1.We published a report in January 2017 examining the Home Office’s (the Department) progress with the Emergency Services Mobile Communications programme. After receiving new evidence in December 2016 from the Department and in January 2017 from Motorola, we recalled the Department to give further evidence in February.
2.The 105 police, fire and rescue and ambulance services (the emergency services) in Great Britain currently communicate using the Airwave system. The Airwave contracts were due to expire in 2019 and in 2011 the Government set up the programme to look at options to replace Airwave. The chosen option was the Emergency Services Network (ESN). This replaces the dedicated radio-based infrastructure of Airwave with 4G mobile-data technology, which should save money by sharing a network with EE’s other customers. In December 2015, the programme signed contracts with Motorola and EE to deliver the main components of ESN.
3.Our January 2017 report found that the technology for ESN is unproven and such a system has not been implemented anywhere else in the world. We concluded that ESN will therefore require extensive independent testing to ensure it works under pressure, in a live environment, and to assure the emergency services that it will be at least as good as Airwave. We found that it was unlikely that the December 2019 target date for transitioning to ESN and switching off Airwave would be met and we recommended the Department reassess its delivery timescales and milestones. We also noted that, despite the high likelihood of delay, the Department has not put in place detailed contingency arrangements, or made budgetary provisions, for delay.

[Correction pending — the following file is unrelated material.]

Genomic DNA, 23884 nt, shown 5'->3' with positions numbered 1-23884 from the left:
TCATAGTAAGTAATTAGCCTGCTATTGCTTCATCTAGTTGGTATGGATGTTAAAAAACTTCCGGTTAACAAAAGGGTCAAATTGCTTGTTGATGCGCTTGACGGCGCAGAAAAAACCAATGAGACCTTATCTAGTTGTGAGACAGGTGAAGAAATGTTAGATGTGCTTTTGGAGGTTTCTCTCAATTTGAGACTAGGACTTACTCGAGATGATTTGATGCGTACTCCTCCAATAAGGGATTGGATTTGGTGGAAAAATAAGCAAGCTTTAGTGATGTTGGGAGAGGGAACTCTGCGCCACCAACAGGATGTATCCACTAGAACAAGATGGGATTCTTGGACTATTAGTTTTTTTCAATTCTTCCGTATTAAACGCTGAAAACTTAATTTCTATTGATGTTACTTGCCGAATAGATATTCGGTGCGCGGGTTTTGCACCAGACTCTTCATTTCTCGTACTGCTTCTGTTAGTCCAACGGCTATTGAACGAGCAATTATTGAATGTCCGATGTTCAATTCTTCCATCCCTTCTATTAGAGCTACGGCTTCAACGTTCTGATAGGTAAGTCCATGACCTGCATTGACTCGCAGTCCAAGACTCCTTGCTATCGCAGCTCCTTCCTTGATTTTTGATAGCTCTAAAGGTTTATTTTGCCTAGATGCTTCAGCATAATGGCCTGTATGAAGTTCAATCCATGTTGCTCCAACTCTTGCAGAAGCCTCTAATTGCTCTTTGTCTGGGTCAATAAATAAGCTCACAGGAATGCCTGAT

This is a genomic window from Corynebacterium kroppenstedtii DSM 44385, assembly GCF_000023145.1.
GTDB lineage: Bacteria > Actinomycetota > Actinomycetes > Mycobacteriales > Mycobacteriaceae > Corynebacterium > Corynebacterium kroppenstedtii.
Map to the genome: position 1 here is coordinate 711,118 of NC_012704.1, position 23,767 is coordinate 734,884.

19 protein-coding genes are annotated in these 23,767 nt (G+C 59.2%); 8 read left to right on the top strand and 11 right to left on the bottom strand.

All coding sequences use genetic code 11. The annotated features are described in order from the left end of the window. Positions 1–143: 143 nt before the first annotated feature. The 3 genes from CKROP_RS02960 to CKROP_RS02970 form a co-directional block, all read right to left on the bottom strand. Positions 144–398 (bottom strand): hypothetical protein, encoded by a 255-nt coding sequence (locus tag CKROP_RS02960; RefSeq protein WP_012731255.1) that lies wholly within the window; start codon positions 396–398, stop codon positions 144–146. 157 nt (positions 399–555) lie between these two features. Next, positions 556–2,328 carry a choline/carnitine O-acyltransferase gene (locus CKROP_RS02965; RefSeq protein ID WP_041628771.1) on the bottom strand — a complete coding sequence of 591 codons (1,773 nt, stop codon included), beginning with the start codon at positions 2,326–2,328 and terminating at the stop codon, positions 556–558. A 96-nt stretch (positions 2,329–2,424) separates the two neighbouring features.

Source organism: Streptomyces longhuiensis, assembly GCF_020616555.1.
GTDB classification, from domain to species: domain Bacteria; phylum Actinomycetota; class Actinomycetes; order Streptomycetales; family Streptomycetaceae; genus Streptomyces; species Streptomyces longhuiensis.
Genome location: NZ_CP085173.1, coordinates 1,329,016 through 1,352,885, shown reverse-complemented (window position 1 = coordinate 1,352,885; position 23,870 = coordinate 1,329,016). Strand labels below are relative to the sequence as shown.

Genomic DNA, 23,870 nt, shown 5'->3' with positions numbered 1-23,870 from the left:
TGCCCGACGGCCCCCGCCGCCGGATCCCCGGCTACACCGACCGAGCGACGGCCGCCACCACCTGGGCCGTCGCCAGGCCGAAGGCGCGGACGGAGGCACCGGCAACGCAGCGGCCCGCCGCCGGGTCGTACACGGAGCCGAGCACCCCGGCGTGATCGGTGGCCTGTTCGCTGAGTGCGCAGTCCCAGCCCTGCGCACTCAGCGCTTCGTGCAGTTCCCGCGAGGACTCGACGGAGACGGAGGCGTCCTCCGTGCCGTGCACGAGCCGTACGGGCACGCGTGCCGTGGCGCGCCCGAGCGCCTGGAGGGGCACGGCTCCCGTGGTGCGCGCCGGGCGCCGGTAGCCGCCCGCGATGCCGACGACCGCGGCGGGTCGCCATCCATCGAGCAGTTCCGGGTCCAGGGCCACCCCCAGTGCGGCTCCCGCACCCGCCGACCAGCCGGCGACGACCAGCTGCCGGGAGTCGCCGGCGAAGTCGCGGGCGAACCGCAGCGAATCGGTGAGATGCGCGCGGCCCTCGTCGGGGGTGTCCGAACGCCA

4.The milestone dates for ESN in the 2015 full business case allowed 21 months for designing, building and testing the network and 30 months for all emergency services to transition to ESN from Airwave. The Department’s progress against this timetable slipped soon after finalisation of the business case with contracts signed two months later than planned and detailed designs finalised three months later than expected. The National Audit Office estimated, therefore, that the programme to deliver ESN was running five to ten months behind schedule. At our November 2016 evidence session, the Department conceded there would be a “little slippage”.
5.In December 2016, the Department notified us that these delays had grown and it had pushed back the start date for transition by nine months, from September 2017 to July 2018. In turn, all emergency services would therefore finish transitioning onto ESN in September 2020. The Department confirmed that it would consequently be seeking an extension to Airwave and that it had started discussions with Motorola over the commercial arrangements for doing so.
6.The Department’s decision to push back the end date for the transition period is a reversal of the Department’s earlier decision to bring forward the end date of transition to December 2019, from March 2020, compressing the transition period. Emergency services have a strong preference for a gradual roll-out, so the additional time gives more opportunity to learn from early adopters, rather than have all services switch to the new system simultaneously. The current timetable allows all regions, except London, 12 months to transition and regions starting earlier will therefore have a longer period of dual-running. At our November evidence session, emergency services told us that before switching off Airwave they will require an extended period to test the end-to-end ESN network and ensure it can run for a sustained period trouble-free. The Department repeatedly told us that emergency services will not be forced to use ESN if it does not meet their requirements.